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East side residents wait weeks for trash pickup as Indy DPW battles staffing shortage

One resident said he waited weeks for trash pickup before he had enough and took he and his neighbors' trash to the dump, at a cost of $41 for one trip.

INDIANAPOLIS — For several weeks, people around Marion County have reported their trash not being picked up by the city.  

Most recently, neighbors near 42nd Street and Arlington Avenue have noticed their trash cans overflowing. 

“It’s just getting worse,” said Jeff Fleming. “We can’t leave this trash on the streets. It is just going to create another problem.” 

Fleming said he waited two weeks for the city to come out but on Tuesday, he had enough. In the morning, he took his and his neighbor’s trash to a city dump. 

“If this is going to be the case, they need to open up the city dump where we can take our trash cans out there for free. I don’t want to keep paying $41 a week to get rid of trash,” Fleming said.  

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In the last several weeks, neighbors throughout the city have complained about trash piling up. 

DPW said the main issue is a lack of workers. Right now, they are about 31 drivers short a day compared to about 20 last year.  

“That allows us generally to still cover everything but as soon as anybody has to take time off for any reason, that’s when things start to get a little dicey,” said Ben Easley, a spokesperson for Indy DPW. 

Credit: WTHR
Residents of an east Indianapolis neighborhood say trash is piling up on their street after weeks without trash pickup.

So far this year, DPW has hired 11 new employees but also lost 25 employees. In order to have a full team for the solid waste division, they would need about 60 workers.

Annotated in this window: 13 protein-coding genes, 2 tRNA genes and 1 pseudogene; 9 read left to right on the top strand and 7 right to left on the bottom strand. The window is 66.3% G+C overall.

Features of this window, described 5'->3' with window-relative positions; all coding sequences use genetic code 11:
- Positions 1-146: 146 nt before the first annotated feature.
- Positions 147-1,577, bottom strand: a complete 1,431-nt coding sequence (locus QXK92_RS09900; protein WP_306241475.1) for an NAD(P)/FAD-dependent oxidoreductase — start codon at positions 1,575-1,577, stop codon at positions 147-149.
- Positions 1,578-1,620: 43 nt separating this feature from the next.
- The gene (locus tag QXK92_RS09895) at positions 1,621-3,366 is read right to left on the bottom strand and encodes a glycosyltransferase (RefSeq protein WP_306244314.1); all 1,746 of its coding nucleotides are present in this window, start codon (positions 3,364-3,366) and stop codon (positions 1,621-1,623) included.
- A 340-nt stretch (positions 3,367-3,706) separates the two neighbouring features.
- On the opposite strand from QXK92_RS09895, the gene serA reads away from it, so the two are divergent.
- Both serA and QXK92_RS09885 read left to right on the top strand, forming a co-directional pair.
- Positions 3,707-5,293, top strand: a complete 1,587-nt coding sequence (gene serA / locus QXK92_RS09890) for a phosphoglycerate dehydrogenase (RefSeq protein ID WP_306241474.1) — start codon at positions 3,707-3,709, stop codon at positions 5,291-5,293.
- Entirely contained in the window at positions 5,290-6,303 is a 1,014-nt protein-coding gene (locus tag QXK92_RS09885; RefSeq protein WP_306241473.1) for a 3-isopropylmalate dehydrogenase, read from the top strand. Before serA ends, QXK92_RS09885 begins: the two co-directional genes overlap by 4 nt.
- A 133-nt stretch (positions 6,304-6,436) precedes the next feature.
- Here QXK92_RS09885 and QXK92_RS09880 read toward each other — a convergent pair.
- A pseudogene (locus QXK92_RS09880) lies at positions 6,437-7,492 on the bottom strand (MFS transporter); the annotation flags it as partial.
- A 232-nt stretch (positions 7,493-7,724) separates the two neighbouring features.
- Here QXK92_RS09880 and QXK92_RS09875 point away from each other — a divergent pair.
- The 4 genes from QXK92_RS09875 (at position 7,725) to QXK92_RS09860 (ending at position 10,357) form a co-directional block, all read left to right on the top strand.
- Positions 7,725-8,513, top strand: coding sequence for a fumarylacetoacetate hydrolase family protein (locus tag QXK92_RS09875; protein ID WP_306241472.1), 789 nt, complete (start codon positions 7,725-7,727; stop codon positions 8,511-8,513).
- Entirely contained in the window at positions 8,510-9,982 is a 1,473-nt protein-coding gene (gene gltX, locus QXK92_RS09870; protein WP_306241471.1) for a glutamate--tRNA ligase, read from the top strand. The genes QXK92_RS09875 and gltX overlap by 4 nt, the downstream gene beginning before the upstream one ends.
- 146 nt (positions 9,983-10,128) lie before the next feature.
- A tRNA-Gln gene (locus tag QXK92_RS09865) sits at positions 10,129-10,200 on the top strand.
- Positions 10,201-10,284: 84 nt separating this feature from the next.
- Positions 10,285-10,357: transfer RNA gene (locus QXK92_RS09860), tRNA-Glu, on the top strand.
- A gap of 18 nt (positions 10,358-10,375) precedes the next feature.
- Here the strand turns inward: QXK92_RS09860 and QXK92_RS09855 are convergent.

To make up for that, Easley said many employees are working six days a week.  

“The men and women of DPW’s solid waste division are really putting in the work so I would aim any frustration away from the driver in your alleyway and give us some patience as we work to address this staffing issue,” Easley said. 

In the meantime, residents like Brenda Yates are frustrated paying for a service that doesn’t come.  

“This is ridiculous because we have all called and it’s the second week,” Yates said.  

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For now, she’s thankful her cans aren’t as full as others but worries that could change if someone doesn’t show up soon. 

“What am I going to do next week?” Yates said.  

To help, DPW is finalizing a new marketing campaign to recruit more people and is looking to do CDL training for new employees possibly next year.   

The department is asking residents to leave their trash at the end of the curb saying sometimes a crew might come the next day or even on Saturdays.  

Residents can also reach out to the Mayor’s Action Center at 317-327-4622. 

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